ATS Lab Engages MITRE Staff in Collaboration and Community Building
When we interviewed Angela O’Hanlon 18 months ago, she reported that the key to the success of the ATS Lab was listening—to sponsors and industry, to staff and leadership. What did they need and want? This capability has since traveled a long way and shows no signs of slowing down its development as an enduring community resource for knowledge sharing and collaboration.—Editor
Photo: Andy Cleavenger
Author: Blair Gately
MITRE’s ATS program is one of MITRE’s largest research and development (R&D) labs, providing a testing environment centered on analysis and big data. It enables staff to gain hands-on experience with the best, most relevant software products and tools for data analysis across a diverse set of applications in national security and the civilian sectors and explore our sponsors’ analysis needs in a collaborative virtual lab setting that includes integration and development.
The ATS Lab hosts more than 100 tools from 50+ vendors for evaluation, testing and development. The virtual lab supports MITRE staff anywhere on the corporate network in a secure environment. Users can work with government-off-the shelf, commercial-off-the shelf, and MITRE research and development (R&D) tools, systems, data, and services in support of sponsor work and MITRE’s own research.
ATS Lab Director Angela O’Hanlon, who is also director and chair of the Industry Roundtable, said the lab in its modern form has been in existence since 2010, but “gained traction” 3 years ago, once it garnered more industry participation. Increasingly, people wanted more access to information on specific tools, analytic technologies, evaluation and testing software.
The ATS initiative was originally established as a wiki by a community of MITRE analysts. It served as a repository for MITRE analysts, developers, and staff – where staff can document their experience with analytic tools. The ATS Lab is used by analysts, developers, and technologists—MITRE staff and sponsors alike. Vendors and government benefit greatly from a shared-resource model.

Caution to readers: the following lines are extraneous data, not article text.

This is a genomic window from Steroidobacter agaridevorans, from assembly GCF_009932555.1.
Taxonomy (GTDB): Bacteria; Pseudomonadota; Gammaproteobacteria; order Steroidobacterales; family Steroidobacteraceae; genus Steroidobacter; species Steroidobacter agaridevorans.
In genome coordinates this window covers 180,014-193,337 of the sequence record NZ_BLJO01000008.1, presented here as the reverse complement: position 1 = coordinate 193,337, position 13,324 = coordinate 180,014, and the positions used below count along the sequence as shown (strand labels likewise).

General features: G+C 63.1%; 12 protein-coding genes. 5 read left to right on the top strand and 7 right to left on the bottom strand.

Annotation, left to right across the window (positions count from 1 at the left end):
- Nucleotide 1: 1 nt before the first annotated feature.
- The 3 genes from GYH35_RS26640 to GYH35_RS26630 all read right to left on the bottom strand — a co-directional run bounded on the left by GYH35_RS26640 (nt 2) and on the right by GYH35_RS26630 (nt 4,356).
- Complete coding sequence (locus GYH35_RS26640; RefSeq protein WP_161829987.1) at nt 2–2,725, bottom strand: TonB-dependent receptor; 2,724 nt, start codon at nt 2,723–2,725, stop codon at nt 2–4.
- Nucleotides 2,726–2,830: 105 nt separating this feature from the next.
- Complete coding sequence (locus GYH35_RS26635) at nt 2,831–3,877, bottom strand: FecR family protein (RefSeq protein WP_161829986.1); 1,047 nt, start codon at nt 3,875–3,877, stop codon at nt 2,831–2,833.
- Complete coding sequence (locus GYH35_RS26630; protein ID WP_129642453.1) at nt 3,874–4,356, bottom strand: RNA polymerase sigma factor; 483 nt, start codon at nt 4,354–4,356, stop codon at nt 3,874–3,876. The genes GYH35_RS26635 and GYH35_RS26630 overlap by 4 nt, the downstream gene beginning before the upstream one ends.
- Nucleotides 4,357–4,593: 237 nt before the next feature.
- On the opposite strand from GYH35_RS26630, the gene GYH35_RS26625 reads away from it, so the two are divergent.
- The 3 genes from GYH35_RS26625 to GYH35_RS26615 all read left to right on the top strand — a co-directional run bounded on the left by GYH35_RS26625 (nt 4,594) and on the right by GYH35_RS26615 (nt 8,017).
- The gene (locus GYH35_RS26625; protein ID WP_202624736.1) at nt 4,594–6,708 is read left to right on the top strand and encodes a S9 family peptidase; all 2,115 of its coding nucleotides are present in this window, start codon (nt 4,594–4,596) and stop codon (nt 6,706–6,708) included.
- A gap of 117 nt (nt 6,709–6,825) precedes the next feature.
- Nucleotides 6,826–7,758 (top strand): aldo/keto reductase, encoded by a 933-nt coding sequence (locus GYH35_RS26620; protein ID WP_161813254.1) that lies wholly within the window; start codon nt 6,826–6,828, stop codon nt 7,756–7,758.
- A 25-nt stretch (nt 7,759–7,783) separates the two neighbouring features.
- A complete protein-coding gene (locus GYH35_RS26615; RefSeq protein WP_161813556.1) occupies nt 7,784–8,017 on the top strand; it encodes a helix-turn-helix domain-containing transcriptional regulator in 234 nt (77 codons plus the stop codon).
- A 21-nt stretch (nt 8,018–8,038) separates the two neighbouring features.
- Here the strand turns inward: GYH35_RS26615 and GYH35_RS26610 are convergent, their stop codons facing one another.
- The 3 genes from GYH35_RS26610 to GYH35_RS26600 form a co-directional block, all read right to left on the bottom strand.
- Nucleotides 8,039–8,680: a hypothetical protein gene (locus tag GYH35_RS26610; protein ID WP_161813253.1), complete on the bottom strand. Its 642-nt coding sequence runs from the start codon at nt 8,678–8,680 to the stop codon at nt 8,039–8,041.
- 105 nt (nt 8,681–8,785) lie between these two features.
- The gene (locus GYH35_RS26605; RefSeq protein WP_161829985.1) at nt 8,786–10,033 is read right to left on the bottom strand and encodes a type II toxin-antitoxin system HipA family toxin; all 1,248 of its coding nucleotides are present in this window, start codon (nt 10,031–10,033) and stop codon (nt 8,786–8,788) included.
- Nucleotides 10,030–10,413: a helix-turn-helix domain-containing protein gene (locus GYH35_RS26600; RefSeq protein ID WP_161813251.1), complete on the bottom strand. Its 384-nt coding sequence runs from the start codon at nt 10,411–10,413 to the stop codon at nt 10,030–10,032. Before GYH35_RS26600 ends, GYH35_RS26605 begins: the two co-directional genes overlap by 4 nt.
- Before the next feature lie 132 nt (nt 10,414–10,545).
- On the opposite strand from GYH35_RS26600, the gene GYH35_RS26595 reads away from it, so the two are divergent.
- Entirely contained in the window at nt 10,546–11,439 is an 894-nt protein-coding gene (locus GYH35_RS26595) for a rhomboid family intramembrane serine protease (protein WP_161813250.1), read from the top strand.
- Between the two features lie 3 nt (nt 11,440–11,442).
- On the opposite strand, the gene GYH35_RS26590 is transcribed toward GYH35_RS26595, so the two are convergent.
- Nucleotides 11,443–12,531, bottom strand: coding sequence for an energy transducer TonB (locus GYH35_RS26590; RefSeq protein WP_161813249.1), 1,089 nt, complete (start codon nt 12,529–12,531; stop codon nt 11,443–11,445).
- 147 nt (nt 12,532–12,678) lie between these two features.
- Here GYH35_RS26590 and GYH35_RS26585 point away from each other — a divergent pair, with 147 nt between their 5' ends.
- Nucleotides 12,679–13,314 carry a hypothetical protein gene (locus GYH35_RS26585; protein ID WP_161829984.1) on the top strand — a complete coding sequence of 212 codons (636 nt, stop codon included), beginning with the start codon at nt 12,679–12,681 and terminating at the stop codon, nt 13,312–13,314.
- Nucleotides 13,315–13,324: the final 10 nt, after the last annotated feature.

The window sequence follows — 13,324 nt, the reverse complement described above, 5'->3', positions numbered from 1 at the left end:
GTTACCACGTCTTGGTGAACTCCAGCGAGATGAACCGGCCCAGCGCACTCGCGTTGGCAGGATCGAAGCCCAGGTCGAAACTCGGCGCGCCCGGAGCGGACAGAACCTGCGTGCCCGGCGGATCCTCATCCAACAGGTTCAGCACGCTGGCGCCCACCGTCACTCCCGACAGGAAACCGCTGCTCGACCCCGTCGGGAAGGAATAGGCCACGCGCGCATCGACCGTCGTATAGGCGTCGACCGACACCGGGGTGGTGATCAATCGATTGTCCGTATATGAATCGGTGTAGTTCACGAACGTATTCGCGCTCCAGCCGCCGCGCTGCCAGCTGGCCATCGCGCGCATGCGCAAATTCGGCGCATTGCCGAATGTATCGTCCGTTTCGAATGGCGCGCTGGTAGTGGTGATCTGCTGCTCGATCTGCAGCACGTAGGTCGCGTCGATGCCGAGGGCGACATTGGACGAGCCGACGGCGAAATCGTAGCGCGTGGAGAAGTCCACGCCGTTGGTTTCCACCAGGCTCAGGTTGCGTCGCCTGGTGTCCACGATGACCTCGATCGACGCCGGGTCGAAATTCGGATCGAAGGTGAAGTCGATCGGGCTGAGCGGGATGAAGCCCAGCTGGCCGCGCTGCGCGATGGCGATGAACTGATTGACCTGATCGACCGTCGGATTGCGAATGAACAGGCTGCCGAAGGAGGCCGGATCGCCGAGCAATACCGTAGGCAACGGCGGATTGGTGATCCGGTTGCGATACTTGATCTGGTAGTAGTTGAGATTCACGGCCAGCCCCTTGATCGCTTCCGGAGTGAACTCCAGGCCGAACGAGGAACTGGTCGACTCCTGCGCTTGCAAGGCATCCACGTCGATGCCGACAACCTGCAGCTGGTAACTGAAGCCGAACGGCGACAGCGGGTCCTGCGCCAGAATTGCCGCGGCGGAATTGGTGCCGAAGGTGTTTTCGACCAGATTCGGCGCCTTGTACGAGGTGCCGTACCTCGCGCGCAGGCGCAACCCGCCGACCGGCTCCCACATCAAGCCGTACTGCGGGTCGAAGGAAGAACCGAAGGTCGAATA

“ATS offers cross-pollination, where our sponsors can assist other sponsors with similar projects, mission needs, and requirements,” O’Hanlon added. “Our biggest successes are helping sponsors with analytic solutions – and connecting and engaging sponsors with each other, to leverage solutions, lessons learned, products, methods, approaches, architectures, and best practices.”
ATS had the full support of MITRE leadership to get off the ground, according to O’Hanlon. “We began seriously working with our industry partners. We listened to our user base and sponsors and industry.” MITRE senior leaders offered guidance and lessons learned, and best practices that they wanted to see in MITRE labs. “Leadership continues to offer thoughts, notes, and feedback about how we can improve the lab’s business model and processes for our internal use, and for our sponsors and participating vendors,” added O’Hanlon.
The ATS model saves resources for sponsors, industry, and MITRE. Vendors have high visibility in a lab such as ATS, with generally low overhead or investment costs.
MITRE’s real interest is in long-term relationships and engagement with our sponsors. In terms of customer base, the ATS Lab has a mix of defense and civilian activity. The customers are distributed across MITRE projects and sponsors and include: Veterans Affairs, Social Security, Army, Navy, and US Marine Corps.
O’Hanlon said, “We’ve had several hundred employees and well over 100 sponsors taking advantage of the lab. Projects are usually supporting a sponsor’s R&D evaluation, prototype work, or light weight testing. Or staff may be working on internal MITRE research projects.”
The lab is a great place for training staff to use tools to learn a new skill.
“ATS is good for the company in terms of collaboration, learning, and developing awareness of tools and how to use them. It is part of our responsibility to educate MITRE staff on the R&D software and resources available for them to use in our lab,” O’Hanlon said. “Vendors provide us with their capabilities and resources so we have an awareness and deeper knowledge of what is available on the market; and so we can then apply and leverage these capabilities and technologies in government missions.”
MITRE acknowledged ATS at the April 2017 Knowledge Advantage (KA) Showcase, an organization-wide sharing event that encourages employees across geographies and time zones to remain engaged and informed about the most innovative techniques for bringing MITRE’s knowledge advantage to work and sponsor missions.
Blair Gately is a former print and broadcast journalist. She spent 20+ years in federal government communications at the Federal Emergency Management Agency (Department of Homeland Security), the Voice of America, and the National Institutes of Health. She is currently a communications consultant and writer for MITRE.
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